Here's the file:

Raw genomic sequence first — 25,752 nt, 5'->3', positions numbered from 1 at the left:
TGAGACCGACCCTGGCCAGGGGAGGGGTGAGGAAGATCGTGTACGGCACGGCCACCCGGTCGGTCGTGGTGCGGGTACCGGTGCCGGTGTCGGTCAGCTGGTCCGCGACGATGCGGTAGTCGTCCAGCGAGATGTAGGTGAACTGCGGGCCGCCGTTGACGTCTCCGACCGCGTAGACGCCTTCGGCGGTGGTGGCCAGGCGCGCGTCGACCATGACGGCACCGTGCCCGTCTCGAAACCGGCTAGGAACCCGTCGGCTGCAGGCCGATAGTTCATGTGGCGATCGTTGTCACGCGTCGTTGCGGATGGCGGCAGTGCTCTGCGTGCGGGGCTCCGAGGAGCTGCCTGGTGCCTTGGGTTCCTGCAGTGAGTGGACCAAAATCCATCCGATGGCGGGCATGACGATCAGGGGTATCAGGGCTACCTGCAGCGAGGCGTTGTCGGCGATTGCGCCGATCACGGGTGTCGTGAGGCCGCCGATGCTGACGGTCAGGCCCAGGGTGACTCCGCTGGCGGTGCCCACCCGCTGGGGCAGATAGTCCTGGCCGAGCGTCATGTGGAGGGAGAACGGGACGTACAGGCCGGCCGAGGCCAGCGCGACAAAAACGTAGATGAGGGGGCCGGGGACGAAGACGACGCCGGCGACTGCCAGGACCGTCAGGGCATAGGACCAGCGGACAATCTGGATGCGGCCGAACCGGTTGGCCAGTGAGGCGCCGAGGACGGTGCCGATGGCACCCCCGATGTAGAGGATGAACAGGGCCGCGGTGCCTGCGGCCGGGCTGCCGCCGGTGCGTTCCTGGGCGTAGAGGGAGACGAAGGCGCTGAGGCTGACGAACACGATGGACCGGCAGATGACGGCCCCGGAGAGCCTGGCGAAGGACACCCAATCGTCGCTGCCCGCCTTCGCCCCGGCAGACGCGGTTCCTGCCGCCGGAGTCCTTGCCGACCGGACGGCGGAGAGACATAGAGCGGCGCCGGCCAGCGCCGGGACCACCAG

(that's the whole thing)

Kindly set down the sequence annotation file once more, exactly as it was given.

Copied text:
Raw genomic sequence first — 25,752 nt, 5'->3', positions numbered from 1 at the left:
TGAGACCGACCCTGGCCAGGGGAGGGGTGAGGAAGATCGTGTACGGCACGGCCACCCGGTCGGTCGTGGTGCGGGTACCGGTGCCGGTGTCGGTCAGCTGGTCCGCGACGATGCGGTAGTCGTCCAGCGAGATGTAGGTGAACTGCGGGCCGCCGTTGACGTCTCCGACCGCGTAGACGCCTTCGGCGGTGGTGGCCAGGCGCGCGTCGACCATGACGGCACCGTGCCCGTCTCGAAACCGGCTAGGAACCCGTCGGCTGCAGGCCGATAGTTCATGTGGCGATCGTTGTCACGCGTCGTTGCGGATGGCGGCAGTGCTCTGCGTGCGGGGCTCCGAGGAGCTGCCTGGTGCCTTGGGTTCCTGCAGTGAGTGGACCAAAATCCATCCGATGGCGGGCATGACGATCAGGGGTATCAGGGCTACCTGCAGCGAGGCGTTGTCGGCGATTGCGCCGATCACGGGTGTCGTGAGGCCGCCGATGCTGACGGTCAGGCCCAGGGTGACTCCGCTGGCGGTGCCCACCCGCTGGGGCAGATAGTCCTGGCCGAGCGTCATGTGGAGGGAGAACGGGACGTACAGGCCGGCCGAGGCCAGCGCGACAAAAACGTAGATGAGGGGGCCGGGGACGAAGACGACGCCGGCGACTGCCAGGACCGTCAGGGCATAGGACCAGCGGACAATCTGGATGCGGCCGAACCGGTTGGCCAGTGAGGCGCCGAGGACGGTGCCGATGGCACCCCCGATGTAGAGGATGAACAGGGCCGCGGTGCCTGCGGCCGGGCTGCCGCCGGTGCGTTCCTGGGCGTAGAGGGAGACGAAGGCGCTGAGGCTGACGAACACGATGGACCGGCAGATGACGGCCCCGGAGAGCCTGGCGAAGGACACCCAATCGTCGCTGCCCGCCTTCGCCCCGGCAGACGCGGTTCCTGCCGCCGGAGTCCTTGCCGACCGGACGGCGGAGAGACATAGAGCGGCGCCGGCCAGCGCCGGGACCACCAG